The Port of Tacoma Commission will meet at a special public meeting Thursday to consider two contenders for its executive director position.
Two candidates to fill that position, Todd Coleman of Spokane and Eric Johnson of Olympia, were recommended by a search committee consisting of two port commissioners and port staff.
The position oversees the port’s non-maritime activities. The position is open because the port’s current leader is going from two jobs to one.
Tacoma Port CEO John Wolfe has been leading both Tacoma’s port and the Northwest Seaport Alliance during a transition period after its 2015 formation. That period is ending, and Wolfe will serve full-time as NWSA’s CEO.
The port will consider the search committee’s recommendation of the two finalists 11 a.m. Thursday (April 11) at the port’s Fabulich Center, 3600 Port of Tacoma Road, Tacoma. Final interviews will be conducted in an executive session April 23, with a final decision at the regular monthly commission meeting April 24. Both the April 11 and April 24 meetings include opportunities for public comment.
You also can watch the public commission meetings online (live and also archived) at http://portal.veconnect.us/p/portoftacoma, where the agenda and other background materials on the two contenders will be posted ahead of the meeting.
Both Coleman and Johnson told The News Tribune they were interested in aerospace, manufacturing and distribution jobs as a way to bolster the local economy.
Both said they had yet not delved into the details of the recent supplemental environmental impact statement regarding Puget Sound Energy’s LNG project on the Tideflats.
Coleman noted the importance in the process of such a project to hear from all sides. Johnson noted the need for clear rules to define the scope of an environmental review, such as for greenhouse gas emissions.
The candidates spoke of not only working with the NWSA to support its growth but also taking a look at port real estate and new development, which the new executive director would face as a primary job focus.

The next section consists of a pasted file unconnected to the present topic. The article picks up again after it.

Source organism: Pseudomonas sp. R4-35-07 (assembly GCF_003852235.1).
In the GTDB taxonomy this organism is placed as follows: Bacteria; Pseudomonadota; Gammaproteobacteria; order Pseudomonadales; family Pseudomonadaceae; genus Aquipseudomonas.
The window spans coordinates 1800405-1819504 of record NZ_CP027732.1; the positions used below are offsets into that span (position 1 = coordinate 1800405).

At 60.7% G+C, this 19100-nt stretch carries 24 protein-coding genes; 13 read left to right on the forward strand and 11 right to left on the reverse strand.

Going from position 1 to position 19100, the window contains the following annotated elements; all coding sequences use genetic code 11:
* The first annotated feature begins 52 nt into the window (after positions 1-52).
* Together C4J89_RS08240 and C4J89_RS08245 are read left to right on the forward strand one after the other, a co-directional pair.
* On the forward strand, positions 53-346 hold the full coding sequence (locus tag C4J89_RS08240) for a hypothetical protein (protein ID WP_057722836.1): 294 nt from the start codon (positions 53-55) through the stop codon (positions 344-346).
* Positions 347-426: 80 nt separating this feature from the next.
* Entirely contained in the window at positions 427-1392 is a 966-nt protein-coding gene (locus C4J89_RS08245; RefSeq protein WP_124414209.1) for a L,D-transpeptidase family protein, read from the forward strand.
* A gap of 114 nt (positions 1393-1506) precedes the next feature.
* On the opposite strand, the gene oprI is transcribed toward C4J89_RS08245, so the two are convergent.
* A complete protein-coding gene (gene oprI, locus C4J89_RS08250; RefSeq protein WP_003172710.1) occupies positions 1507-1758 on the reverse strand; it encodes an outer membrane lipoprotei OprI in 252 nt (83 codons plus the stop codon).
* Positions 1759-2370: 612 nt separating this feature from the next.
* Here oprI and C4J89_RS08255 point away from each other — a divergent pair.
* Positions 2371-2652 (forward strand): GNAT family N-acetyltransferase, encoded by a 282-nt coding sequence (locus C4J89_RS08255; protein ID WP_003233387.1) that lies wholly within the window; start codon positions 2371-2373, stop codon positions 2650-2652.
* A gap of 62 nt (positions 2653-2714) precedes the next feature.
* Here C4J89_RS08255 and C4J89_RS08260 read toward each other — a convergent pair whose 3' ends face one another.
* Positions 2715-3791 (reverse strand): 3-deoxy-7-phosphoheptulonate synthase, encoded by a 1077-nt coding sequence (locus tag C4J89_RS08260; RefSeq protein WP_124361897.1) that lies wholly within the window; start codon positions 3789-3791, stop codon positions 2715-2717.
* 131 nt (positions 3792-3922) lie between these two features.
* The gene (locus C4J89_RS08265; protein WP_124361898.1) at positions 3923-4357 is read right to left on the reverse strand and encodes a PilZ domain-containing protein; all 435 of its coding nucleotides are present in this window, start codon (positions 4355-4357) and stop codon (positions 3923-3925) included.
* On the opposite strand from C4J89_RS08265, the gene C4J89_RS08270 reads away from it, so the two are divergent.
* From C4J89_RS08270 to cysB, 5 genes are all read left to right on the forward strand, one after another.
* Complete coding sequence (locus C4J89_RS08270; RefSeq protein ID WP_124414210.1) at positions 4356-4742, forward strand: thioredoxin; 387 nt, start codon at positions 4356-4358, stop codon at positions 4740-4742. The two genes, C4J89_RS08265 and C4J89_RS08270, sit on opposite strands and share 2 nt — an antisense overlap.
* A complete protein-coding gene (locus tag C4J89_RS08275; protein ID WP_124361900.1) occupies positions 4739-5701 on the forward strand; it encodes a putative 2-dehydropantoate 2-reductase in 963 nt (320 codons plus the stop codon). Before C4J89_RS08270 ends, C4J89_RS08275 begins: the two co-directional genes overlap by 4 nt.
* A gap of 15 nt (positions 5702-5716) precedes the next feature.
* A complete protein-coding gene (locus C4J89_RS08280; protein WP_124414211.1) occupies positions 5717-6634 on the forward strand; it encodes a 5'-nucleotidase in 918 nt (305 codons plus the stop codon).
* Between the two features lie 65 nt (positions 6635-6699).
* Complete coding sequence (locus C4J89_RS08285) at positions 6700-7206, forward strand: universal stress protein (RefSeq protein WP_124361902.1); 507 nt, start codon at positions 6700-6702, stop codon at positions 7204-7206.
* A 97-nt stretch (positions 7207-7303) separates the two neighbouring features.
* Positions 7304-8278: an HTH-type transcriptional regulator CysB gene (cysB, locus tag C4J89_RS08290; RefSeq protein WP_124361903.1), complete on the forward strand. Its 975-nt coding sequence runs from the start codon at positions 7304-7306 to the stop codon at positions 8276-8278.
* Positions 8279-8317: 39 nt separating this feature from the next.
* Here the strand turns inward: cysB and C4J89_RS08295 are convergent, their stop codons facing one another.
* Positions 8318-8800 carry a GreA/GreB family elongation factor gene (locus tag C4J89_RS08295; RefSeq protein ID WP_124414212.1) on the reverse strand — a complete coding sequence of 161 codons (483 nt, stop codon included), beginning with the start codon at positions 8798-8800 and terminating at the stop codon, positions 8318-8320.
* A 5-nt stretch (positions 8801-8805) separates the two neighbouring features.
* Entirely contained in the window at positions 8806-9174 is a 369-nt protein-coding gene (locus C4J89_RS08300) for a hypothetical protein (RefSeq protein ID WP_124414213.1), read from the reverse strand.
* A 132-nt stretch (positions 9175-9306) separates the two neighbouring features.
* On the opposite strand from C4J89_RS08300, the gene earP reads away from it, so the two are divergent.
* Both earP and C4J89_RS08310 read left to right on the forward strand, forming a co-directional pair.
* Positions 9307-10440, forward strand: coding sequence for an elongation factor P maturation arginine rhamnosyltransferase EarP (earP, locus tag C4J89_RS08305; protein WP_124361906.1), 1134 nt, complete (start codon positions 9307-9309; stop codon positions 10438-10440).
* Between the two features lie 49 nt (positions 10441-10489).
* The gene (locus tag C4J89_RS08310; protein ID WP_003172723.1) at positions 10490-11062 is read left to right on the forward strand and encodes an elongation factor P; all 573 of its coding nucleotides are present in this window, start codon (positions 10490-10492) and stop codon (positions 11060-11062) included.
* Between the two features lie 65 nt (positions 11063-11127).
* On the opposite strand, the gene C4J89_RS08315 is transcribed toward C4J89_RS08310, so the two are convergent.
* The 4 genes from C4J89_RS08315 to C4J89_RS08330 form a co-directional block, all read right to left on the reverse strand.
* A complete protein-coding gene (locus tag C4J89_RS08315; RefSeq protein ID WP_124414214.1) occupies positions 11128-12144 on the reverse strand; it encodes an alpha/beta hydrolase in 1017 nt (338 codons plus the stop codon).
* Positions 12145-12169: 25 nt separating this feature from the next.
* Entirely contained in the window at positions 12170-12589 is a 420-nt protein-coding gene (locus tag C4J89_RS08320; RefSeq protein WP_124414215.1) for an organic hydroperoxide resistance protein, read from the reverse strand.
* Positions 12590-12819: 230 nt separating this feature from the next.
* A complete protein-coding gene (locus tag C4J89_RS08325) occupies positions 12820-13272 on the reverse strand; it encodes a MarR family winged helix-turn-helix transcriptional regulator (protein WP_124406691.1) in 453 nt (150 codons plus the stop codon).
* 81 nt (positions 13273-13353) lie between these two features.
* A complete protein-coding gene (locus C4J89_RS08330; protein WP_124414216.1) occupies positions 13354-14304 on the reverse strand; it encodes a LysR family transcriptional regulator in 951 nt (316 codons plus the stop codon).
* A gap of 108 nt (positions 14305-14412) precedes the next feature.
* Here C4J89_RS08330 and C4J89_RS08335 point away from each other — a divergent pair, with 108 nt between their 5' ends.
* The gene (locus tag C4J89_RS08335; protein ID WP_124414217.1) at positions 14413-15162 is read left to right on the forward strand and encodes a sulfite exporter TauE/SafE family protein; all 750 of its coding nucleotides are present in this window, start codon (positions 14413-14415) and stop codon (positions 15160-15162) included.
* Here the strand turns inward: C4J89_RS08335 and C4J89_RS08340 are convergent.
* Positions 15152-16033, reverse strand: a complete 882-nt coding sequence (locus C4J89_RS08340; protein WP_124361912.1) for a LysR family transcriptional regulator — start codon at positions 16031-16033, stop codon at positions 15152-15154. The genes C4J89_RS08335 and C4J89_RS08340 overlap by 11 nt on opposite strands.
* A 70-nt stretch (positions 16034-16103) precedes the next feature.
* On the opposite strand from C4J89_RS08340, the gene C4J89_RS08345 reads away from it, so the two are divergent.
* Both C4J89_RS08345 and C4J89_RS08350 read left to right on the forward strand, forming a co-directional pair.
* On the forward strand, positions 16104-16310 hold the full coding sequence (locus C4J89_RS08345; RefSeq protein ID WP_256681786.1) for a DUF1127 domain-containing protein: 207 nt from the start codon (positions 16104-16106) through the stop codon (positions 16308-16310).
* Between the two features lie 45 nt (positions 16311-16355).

Coleman said: “In my mind the question becomes where does the public and the port make smart infrastructure improvements and investment in the region. If we make those investments smartly, then private investments will follow.”
Johnson noted that “there are properties that can be cleaned up, investments made, and we need to work with communities and the commission and apply tools the port has,” as a way to spread opportunity through the county.
Coleman holds a bachelor’s degree in civil engineering from the University of Washington and an MBA with stakeholder focus from Washington State University.
Coleman, a licensed professional civil engineer, “has nearly 15 years of experience working in private consulting and assisting communities, port districts and private developers create the infrastructure necessary to support thriving communities,” according to the port’s new release announcing the contenders.
He currently serves as executive director of the West Plains/Airport Area Public Development Authority in Spokane County, a position he’s held since June 2018. Coleman earlier served in executive capacities at the Port of Vancouver USA, including as deputy executive director for seven years and as CEO for four.
He is credited for helping to attract Vancouver Energy to build a massive oil-by-rail terminal along the Columbia River. The proposal met with objections regionwide and later was abandoned, a move he also recommended.
Coleman told The News Tribune he learned valuable lessons from that experience.
“You’ve got to get community involvement early in the process,” he said. “The information on the project was released and talked about, but until things started happening around crude oil, there wasn’t heightened involvement, so you need that early on.”
As for Tacoma’s port future, “that vision needs to include board of commissioners and members of the community and focus on what ports do best, which is create jobs and create a ripple effect to create prosperity,” for residents, Coleman said.
Johnson holds bachelor’s degrees in biology and political science from Pacific Lutheran University and a master’s in public administration with a concentration in environmental policy and natural resources management from the University of Washington.
Johnson, a Pierce County native, has served as executive director of Washington Public Ports Association in Olympia since 2009, representing port district interests to state and federal elected officials, including the Legislature and state agencies.
“It’s a great time for me to come back home and work with the commissioners as they find a new vision and plan,” he said Tuesday.
He joined the state Public Ports Association in 1988 as environmental affairs director, “where he developed many of the fundamental environmental laws and policies that are still in place today for ports across the state,” according to the Port of Tacoma’s release.
Johnson was promoted to deputy director in 2006.
“I’ve worked with Washington ports for 30 years, and I have a deep understanding of what these amazing governments can do for the community,” he said.
Bottom line for Johnson is to create more jobs, “so workers can stay here and not have to go to King County.”